The above 1894 map of post and telegraph offices across the Blue Mountains shows one notable omission – Woodford.
This tells us a lot about how the precinct had developed over the previous 25 years since the arrival of train travel to the region. When an atlas of New South Wales was printed in 1872, Twenty Mile Hollow was one of only three locations shown between the Nepean River and Weatherboard (Wentworth Falls).
Twenty two years later ten locations were shown on the postal map for this same area and Twenty Mile Hollow / Woodford was not one of them.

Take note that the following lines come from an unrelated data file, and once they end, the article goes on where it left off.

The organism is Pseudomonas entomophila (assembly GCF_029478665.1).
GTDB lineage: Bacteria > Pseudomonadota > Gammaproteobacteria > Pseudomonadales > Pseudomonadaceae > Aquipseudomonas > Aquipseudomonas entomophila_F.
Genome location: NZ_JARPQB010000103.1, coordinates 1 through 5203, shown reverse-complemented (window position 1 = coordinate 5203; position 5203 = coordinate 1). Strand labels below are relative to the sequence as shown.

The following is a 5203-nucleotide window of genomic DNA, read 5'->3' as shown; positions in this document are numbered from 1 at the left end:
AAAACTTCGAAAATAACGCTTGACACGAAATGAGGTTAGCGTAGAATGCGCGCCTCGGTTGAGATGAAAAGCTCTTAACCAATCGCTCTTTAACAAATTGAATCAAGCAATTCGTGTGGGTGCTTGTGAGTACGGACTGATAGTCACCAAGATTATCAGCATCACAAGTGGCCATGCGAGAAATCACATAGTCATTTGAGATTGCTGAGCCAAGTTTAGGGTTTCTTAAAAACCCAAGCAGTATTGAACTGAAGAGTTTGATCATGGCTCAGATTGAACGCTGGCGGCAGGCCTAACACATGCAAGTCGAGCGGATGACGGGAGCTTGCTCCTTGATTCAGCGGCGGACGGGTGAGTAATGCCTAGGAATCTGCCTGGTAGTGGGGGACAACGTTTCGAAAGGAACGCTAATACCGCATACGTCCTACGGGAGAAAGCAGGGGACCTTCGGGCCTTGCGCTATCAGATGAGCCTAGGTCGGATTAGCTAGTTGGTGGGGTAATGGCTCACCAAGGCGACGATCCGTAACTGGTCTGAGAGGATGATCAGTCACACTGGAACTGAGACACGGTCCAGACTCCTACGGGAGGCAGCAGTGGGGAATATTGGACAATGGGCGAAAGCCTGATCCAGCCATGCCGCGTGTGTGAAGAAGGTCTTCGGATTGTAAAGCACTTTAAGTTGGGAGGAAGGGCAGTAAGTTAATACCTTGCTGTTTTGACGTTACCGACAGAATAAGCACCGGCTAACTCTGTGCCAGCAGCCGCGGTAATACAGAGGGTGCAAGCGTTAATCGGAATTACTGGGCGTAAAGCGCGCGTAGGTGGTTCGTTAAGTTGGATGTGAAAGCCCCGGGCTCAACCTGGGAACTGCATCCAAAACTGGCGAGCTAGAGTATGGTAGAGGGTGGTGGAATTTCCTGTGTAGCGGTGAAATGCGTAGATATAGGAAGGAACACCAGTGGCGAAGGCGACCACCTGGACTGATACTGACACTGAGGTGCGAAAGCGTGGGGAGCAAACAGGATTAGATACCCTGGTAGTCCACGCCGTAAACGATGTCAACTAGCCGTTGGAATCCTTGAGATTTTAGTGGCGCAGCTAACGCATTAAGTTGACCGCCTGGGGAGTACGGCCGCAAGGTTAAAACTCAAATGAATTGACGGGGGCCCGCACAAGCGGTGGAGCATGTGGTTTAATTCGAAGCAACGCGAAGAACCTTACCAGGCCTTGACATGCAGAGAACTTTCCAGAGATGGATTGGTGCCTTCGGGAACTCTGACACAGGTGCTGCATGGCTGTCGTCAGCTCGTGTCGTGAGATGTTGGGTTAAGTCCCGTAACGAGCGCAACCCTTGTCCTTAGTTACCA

Part of the explanation for this lies in the effect that the consolidated land holdings acquired by Alfred Fairfax c. 1870 had on the precinct. This limited the development of a community hub at the location and so consequently there was no need for a post office to be opened there.
The sale of the Fairfax property in 1897 triggered a surge in subdivisions and urban development for the nascent village of Woodford.
This was summed up by the Blue Mountains Echo in 1909 when it noted that “On the northern side of the line which formerly only boasted Woodford House and a fettlers cottage, there are now [in addition] the Post and Telephone Office, Wilsons Store, the pretty Methodist Church, Holme-Lyn Boarding House, the imposing residence, 2 lodges and weatherboard cottage belonging to G. J. Waterhouse and ten other residences.”